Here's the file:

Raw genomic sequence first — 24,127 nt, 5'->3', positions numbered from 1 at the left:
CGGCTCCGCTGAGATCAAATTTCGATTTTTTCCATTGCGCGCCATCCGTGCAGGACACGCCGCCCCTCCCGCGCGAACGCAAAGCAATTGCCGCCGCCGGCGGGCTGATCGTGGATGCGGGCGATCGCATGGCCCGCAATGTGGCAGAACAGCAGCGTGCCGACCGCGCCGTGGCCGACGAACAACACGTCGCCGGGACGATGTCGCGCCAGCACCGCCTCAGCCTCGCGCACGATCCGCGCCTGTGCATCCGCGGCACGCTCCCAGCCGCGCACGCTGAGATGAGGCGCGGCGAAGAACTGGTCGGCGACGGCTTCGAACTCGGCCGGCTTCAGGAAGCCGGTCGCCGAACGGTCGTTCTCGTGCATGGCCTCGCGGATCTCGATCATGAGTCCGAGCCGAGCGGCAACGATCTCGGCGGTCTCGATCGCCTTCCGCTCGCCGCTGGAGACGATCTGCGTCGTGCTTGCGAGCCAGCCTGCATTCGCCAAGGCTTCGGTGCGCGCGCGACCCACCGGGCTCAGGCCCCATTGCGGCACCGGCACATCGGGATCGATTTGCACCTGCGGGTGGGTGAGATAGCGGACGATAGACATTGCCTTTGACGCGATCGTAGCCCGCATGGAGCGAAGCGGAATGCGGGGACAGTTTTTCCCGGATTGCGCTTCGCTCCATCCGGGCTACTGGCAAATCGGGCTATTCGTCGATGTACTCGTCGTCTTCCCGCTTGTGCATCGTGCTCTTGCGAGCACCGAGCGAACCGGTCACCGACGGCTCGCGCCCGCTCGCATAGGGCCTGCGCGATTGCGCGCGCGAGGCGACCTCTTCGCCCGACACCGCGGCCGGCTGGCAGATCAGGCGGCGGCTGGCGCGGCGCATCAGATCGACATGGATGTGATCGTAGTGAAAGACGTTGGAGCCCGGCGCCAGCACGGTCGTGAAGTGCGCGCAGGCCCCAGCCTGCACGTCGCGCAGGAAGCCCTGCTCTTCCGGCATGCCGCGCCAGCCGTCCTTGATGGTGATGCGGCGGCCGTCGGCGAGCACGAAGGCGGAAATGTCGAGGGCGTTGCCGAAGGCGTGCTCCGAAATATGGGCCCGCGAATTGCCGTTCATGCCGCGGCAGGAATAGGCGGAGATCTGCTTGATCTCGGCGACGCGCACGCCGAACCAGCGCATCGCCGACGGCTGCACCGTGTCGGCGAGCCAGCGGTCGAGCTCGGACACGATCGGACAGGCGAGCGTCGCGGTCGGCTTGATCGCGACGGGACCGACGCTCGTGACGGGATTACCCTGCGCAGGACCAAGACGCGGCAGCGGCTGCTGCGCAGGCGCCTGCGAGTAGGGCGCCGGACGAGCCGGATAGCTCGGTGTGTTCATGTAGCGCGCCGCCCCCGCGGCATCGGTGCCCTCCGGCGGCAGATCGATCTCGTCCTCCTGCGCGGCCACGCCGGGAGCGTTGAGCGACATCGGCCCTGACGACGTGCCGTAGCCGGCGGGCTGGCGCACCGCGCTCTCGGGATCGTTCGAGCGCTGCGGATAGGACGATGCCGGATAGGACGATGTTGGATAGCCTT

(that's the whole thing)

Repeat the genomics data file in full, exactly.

Raw genomic sequence first — 24,127 nt, 5'->3', positions numbered from 1 at the left:
CGGCTCCGCTGAGATCAAATTTCGATTTTTTCCATTGCGCGCCATCCGTGCAGGACACGCCGCCCCTCCCGCGCGAACGCAAAGCAATTGCCGCCGCCGGCGGGCTGATCGTGGATGCGGGCGATCGCATGGCCCGCAATGTGGCAGAACAGCAGCGTGCCGACCGCGCCGTGGCCGACGAACAACACGTCGCCGGGACGATGTCGCGCCAGCACCGCCTCAGCCTCGCGCACGATCCGCGCCTGTGCATCCGCGGCACGCTCCCAGCCGCGCACGCTGAGATGAGGCGCGGCGAAGAACTGGTCGGCGACGGCTTCGAACTCGGCCGGCTTCAGGAAGCCGGTCGCCGAACGGTCGTTCTCGTGCATGGCCTCGCGGATCTCGATCATGAGTCCGAGCCGAGCGGCAACGATCTCGGCGGTCTCGATCGCCTTCCGCTCGCCGCTGGAGACGATCTGCGTCGTGCTTGCGAGCCAGCCTGCATTCGCCAAGGCTTCGGTGCGCGCGCGACCCACCGGGCTCAGGCCCCATTGCGGCACCGGCACATCGGGATCGATTTGCACCTGCGGGTGGGTGAGATAGCGGACGATAGACATTGCCTTTGACGCGATCGTAGCCCGCATGGAGCGAAGCGGAATGCGGGGACAGTTTTTCCCGGATTGCGCTTCGCTCCATCCGGGCTACTGGCAAATCGGGCTATTCGTCGATGTACTCGTCGTCTTCCCGCTTGTGCATCGTGCTCTTGCGAGCACCGAGCGAACCGGTCACCGACGGCTCGCGCCCGCTCGCATAGGGCCTGCGCGATTGCGCGCGCGAGGCGACCTCTTCGCCCGACACCGCGGCCGGCTGGCAGATCAGGCGGCGGCTGGCGCGGCGCATCAGATCGACATGGATGTGATCGTAGTGAAAGACGTTGGAGCCCGGCGCCAGCACGGTCGTGAAGTGCGCGCAGGCCCCAGCCTGCACGTCGCGCAGGAAGCCCTGCTCTTCCGGCATGCCGCGCCAGCCGTCCTTGATGGTGATGCGGCGGCCGTCGGCGAGCACGAAGGCGGAAATGTCGAGGGCGTTGCCGAAGGCGTGCTCCGAAATATGGGCCCGCGAATTGCCGTTCATGCCGCGGCAGGAATAGGCGGAGATCTGCTTGATCTCGGCGACGCGCACGCCGAACCAGCGCATCGCCGACGGCTGCACCGTGTCGGCGAGCCAGCGGTCGAGCTCGGACACGATCGGACAGGCGAGCGTCGCGGTCGGCTTGATCGCGACGGGACCGACGCTCGTGACGGGATTACCCTGCGCAGGACCAAGACGCGGCAGCGGCTGCTGCGCAGGCGCCTGCGAGTAGGGCGCCGGACGAGCCGGATAGCTCGGTGTGTTCATGTAGCGCGCCGCCCCCGCGGCATCGGTGCCCTCCGGCGGCAGATCGATCTCGTCCTCCTGCGCGGCCACGCCGGGAGCGTTGAGCGACATCGGCCCTGACGACGTGCCGTAGCCGGCGGGCTGGCGCACCGCGCTCTCGGGATCGTTCGAGCGCTGCGGATAGGACGATGCCGGATAGGACGATGTTGGATAGCCTT